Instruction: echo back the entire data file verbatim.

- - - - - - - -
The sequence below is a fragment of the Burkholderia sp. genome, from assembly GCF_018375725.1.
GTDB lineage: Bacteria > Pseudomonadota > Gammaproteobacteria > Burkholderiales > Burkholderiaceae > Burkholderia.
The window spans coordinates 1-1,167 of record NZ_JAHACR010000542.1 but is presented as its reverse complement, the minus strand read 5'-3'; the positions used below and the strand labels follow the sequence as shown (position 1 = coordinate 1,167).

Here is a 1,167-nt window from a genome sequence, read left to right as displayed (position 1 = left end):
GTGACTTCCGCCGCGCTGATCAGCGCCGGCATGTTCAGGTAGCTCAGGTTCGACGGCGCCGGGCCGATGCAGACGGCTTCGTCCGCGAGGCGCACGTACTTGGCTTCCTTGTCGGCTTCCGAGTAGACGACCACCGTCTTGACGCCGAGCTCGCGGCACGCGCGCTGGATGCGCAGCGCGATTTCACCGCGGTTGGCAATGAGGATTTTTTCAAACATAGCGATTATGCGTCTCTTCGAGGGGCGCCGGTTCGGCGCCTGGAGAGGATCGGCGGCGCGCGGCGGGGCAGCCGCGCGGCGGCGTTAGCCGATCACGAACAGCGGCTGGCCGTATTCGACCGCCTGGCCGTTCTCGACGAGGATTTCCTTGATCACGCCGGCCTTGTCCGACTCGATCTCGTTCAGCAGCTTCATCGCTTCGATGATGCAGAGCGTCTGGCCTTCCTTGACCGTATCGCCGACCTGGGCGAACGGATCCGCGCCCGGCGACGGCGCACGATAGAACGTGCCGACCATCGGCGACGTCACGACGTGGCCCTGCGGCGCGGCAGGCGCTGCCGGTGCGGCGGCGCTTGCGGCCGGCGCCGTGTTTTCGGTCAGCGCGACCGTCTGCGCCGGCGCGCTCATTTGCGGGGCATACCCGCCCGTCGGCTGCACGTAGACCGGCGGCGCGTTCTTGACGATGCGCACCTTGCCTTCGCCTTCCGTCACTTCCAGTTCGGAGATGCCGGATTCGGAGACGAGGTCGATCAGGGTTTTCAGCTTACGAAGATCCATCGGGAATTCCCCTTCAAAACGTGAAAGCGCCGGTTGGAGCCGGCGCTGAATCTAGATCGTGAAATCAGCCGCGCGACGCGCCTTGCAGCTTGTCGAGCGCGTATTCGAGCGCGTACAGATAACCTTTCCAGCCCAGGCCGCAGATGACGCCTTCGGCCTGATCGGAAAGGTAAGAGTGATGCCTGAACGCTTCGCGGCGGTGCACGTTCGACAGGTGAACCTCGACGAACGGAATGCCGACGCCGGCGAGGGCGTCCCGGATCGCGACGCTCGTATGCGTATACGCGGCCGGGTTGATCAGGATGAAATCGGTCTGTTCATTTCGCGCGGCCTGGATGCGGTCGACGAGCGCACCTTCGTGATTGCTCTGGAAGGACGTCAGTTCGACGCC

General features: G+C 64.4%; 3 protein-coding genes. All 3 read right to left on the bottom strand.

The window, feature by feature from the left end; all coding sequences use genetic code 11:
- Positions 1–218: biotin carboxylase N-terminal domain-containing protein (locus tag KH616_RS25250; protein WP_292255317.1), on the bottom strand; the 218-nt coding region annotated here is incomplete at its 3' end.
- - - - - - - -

The sequence below is a fragment of the Burkholderia sp. genome, from assembly GCF_018375725.1.
GTDB lineage: Bacteria > Pseudomonadota > Gammaproteobacteria > Burkholderiales > Burkholderiaceae > Burkholderia.
The window spans coordinates 1-1,167 of record NZ_JAHACR010000542.1 but is presented as its reverse complement, the minus strand read 5'-3'; the positions used below and the strand labels follow the sequence as shown (position 1 = coordinate 1,167).

Here is a 1,167-nt window from a genome sequence, read left to right as displayed (position 1 = left end):
GTGACTTCCGCCGCGCTGATCAGCGCCGGCATGTTCAGGTAGCTCAGGTTCGACGGCGCCGGGCCGATGCAGACGGCTTCGTCCGCGAGGCGCACGTACTTGGCTTCCTTGTCGGCTTCCGAGTAGACGACCACCGTCTTGACGCCGAGCTCGCGGCACGCGCGCTGGATGCGCAGCGCGATTTCACCGCGGTTGGCAATGAGGATTTTTTCAAACATAGCGATTATGCGTCTCTTCGAGGGGCGCCGGTTCGGCGCCTGGAGAGGATCGGCGGCGCGCGGCGGGGCAGCCGCGCGGCGGCGTTAGCCGATCACGAACAGCGGCTGGCCGTATTCGACCGCCTGGCCGTTCTCGACGAGGATTTCCTTGATCACGCCGGCCTTGTCCGACTCGATCTCGTTCAGCAGCTTCATCGCTTCGATGATGCAGAGCGTCTGGCCTTCCTTGACCGTATCGCCGACCTGGGCGAACGGATCCGCGCCCGGCGACGGCGCACGATAGAACGTGCCGACCATCGGCGACGTCACGACGTGGCCCTGCGGCGCGGCAGGCGCTGCCGGTGCGGCGGCGCTTGCGGCCGGCGCCGTGTTTTCGGTCAGCGCGACCGTCTGCGCCGGCGCGCTCATTTGCGGGGCATACCCGCCCGTCGGCTGCACGTAGACCGGCGGCGCGTTCTTGACGATGCGCACCTTGCCTTCGCCTTCCGTCACTTCCAGTTCGGAGATGCCGGATTCGGAGACGAGGTCGATCAGGGTTTTCAGCTTACGAAGATCCATCGGGAATTCCCCTTCAAAACGTGAAAGCGCCGGTTGGAGCCGGCGCTGAATCTAGATCGTGAAATCAGCCGCGCGACGCGCCTTGCAGCTTGTCGAGCGCGTATTCGAGCGCGTACAGATAACCTTTCCAGCCCAGGCCGCAGATGACGCCTTCGGCCTGATCGGAAAGGTAAGAGTGATGCCTGAACGCTTCGCGGCGGTGCACGTTCGACAGGTGAACCTCGACGAACGGAATGCCGACGCCGGCGAGGGCGTCCCGGATCGCGACGCTCGTATGCGTATACGCGGCCGGGTTGATCAGGATGAAATCGGTCTGTTCATTTCGCGCGGCCTGGATGCGGTCGACGAGCGCACCTTCGTGATTGCTCTGGAAGGACGTCAGTTCGACGCC

General features: G+C 64.4%; 3 protein-coding genes. All 3 read right to left on the bottom strand.

The window, feature by feature from the left end; all coding sequences use genetic code 11:
- Positions 1–218: biotin carboxylase N-terminal domain-containing protein (locus tag KH616_RS25250; protein WP_292255317.1), on the bottom strand; the 218-nt coding region annotated here is incomplete at its 3' end.